Introduction: Repair a Window Screen on the Cheap

Picture of Repair a Window Screen on the Cheap

In your home or apartment, you may have a window whose screen has a small hole in it. Here's a very quick and cheap way to prevent the bugs and tiny critters from gaining entry!

Step 1: Cut Some Transparent Tape

Picture of Cut Some Transparent Tape
As a disclaimer, I've only done this with very small holes in a window screen. I'm not sure if it would work well for holes greater than 1"x1". That being said, gather your supplies:
  • transparent tape (scotch tape or packing tape) whose width is at least as wide as the hole
  • window screen removed from window for easy access
  • scissors

Use a pair of scissors to cut a neatly-trimmed square or rectangle of tape that is big enough to cover the hole on one side. Then cut a second piece exactly the same size.

Place one piece of tape over the hole in the screen and press firmly. Depending on whether the screening material is metal or fiberglass, the tape won't stick very well, but that's okay! We're not done yet.

Flip over the screen and apply the second piece of tape to the opposite side. Now press the two adhesive faces against each other at the location of the hole.

Pardon my craptastic GiMP illustration: the black lines representthe screen with a hole in it (the gap) and the blue lines represent the two pieces of tape "meeting" at the site of the hole.

The tape doesn't have to stick to the screen, just to itself.

Step 2: Bask in Your Success

Picture of Bask in Your Success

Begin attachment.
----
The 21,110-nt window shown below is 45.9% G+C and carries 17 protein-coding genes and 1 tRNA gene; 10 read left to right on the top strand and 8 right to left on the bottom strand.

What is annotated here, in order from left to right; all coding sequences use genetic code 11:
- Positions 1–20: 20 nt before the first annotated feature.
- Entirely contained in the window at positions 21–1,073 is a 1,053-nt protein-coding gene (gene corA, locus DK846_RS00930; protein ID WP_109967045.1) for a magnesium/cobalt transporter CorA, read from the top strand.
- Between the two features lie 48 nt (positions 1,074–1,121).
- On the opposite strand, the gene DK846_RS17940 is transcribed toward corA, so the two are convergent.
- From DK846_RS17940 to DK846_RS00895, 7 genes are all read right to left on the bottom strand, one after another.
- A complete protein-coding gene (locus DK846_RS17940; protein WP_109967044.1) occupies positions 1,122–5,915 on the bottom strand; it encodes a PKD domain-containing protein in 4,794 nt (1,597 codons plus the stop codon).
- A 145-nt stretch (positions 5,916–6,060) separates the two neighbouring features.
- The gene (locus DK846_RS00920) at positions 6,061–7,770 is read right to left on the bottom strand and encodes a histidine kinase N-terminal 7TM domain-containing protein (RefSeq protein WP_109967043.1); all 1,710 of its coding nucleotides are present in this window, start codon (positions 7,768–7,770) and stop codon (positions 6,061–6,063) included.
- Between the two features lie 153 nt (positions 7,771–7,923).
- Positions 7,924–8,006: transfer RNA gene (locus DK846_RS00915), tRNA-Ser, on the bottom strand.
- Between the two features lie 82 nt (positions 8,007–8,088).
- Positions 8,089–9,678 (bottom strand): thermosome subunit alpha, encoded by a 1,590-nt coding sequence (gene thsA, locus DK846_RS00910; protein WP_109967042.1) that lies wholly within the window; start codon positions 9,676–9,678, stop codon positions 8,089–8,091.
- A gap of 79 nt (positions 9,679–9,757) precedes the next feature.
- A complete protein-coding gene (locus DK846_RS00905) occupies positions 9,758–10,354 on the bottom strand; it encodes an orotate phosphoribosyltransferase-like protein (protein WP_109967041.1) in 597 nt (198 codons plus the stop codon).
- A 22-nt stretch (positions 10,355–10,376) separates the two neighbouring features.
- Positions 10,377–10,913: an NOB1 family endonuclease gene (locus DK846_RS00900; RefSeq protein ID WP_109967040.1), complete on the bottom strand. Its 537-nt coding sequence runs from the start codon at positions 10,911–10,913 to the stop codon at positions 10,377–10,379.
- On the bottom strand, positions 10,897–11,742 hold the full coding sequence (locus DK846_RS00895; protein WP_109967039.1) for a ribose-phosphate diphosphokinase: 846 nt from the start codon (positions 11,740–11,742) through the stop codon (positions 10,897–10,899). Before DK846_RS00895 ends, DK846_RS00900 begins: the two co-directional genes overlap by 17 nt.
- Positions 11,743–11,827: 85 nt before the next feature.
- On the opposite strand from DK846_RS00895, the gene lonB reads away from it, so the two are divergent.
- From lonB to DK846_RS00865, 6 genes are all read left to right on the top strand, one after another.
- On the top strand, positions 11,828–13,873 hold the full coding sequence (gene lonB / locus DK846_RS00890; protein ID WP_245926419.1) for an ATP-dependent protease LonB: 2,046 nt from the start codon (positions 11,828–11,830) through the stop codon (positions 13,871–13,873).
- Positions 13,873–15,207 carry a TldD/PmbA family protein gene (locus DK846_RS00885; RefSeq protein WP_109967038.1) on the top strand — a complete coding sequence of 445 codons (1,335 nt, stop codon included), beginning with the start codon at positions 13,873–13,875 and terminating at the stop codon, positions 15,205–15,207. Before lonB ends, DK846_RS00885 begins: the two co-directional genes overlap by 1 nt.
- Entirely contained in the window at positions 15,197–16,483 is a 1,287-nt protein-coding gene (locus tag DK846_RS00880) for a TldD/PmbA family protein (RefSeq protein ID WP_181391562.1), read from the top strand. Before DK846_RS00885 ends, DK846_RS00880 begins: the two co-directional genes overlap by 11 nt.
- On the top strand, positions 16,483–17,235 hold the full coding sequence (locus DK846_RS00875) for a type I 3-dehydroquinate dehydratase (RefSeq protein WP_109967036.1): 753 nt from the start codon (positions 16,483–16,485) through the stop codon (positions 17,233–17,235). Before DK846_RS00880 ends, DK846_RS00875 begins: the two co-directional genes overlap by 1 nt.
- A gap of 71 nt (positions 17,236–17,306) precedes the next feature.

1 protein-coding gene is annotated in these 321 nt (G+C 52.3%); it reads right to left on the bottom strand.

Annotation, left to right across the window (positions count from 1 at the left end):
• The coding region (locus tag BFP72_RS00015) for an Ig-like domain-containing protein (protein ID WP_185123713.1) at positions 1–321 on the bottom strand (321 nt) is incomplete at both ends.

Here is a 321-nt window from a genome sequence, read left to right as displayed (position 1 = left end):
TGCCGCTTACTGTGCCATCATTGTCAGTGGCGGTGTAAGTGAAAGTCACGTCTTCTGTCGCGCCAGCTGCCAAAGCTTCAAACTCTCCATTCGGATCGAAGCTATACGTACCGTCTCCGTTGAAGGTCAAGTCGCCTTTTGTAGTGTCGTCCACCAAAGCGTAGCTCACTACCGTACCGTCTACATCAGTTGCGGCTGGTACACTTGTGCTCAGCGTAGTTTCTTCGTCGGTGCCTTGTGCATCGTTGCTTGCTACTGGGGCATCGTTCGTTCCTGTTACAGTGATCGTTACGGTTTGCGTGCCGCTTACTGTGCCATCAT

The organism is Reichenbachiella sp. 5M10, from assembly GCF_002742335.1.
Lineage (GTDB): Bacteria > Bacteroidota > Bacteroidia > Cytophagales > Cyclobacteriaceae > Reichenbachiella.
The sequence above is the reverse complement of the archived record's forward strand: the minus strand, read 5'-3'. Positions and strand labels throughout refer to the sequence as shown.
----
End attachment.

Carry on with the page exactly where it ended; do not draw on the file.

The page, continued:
Your screen is now repaired! It may not be pretty, but it's functional, and super-easy.


RyanPotter (author)2008-07-16

Not a bad idea, but I think it would look nicer and last longer if you took a needle and thread and basically made a little screen by stitching it over the hole.

Kozz (author)RyanPotter2008-07-17

Absolutely -- that's why I titled this instructable "... on the cheap". Yes, a proper repair will look better and last longer. That being said, this repair really just takes some tape and a couple of minutes, and I think it's the easiest possible solution (compared to the tedium of stitching, locating a swatch of screen). A good solution for renters (property repair is not your responsibility, but landlord won't fix it?).

Dave Kruschke (author)Kozz2012-09-15

Kozz's repair really fits in with the times we live in, especially young people who comprise "Renter Nation." And Kozz's solution would probably get a family through a West Nile Mosquito Virus season while allowing these people more time and energy to focus on all the other goings on in their lives. I think that Kozz's comment about the repair of rental property is very valid and relevant...

gregr (author)RyanPotter2009-06-02

Rather than making a screen by stitching over the hole try cutting the hole in the screen into a perfect rectangle then cutting a piece of replacement screen the same size as your rectangle and just sew the edges together. Superglue would probably also attach the patch to the rest of the screen.

Dave Kruschke (author)gregr2012-09-15

gregr and RyanPotter suggest a repair that goes back many, many years. But all this "stitching" makes this more than a five minute repair. Today's workers have less time and perhaps less patience for any kind of stitching (unless they are people who create Instructables).
Moreover, if gregr cuts out a little rectangle of screen, gregr will notice that the border strands of this little screen patch can easily separate from this little rectangle. This is why the people of times past used an overlapping, but less attractive rectangle to give the stitching a more reliable grip.
I have used superglue and it has many limitations. I can't imagine how super glue would succeed in holding gregr's "perfect rectangle" in place. However, I could imagine that one minute epoxy or five minute epoxy might make gregr's suggestion repair doable and effective...

Scott_Tx (author)2008-07-17

For larger holes just substitute with clear packing tape. I've used it to fix cracked windows too.

About This Instructable




Bio: A programmer ever since I laid my hands on a TRS-80 writing BASIC programs like mad-libs in 1990. Goes back to 1984 if you count ... More »
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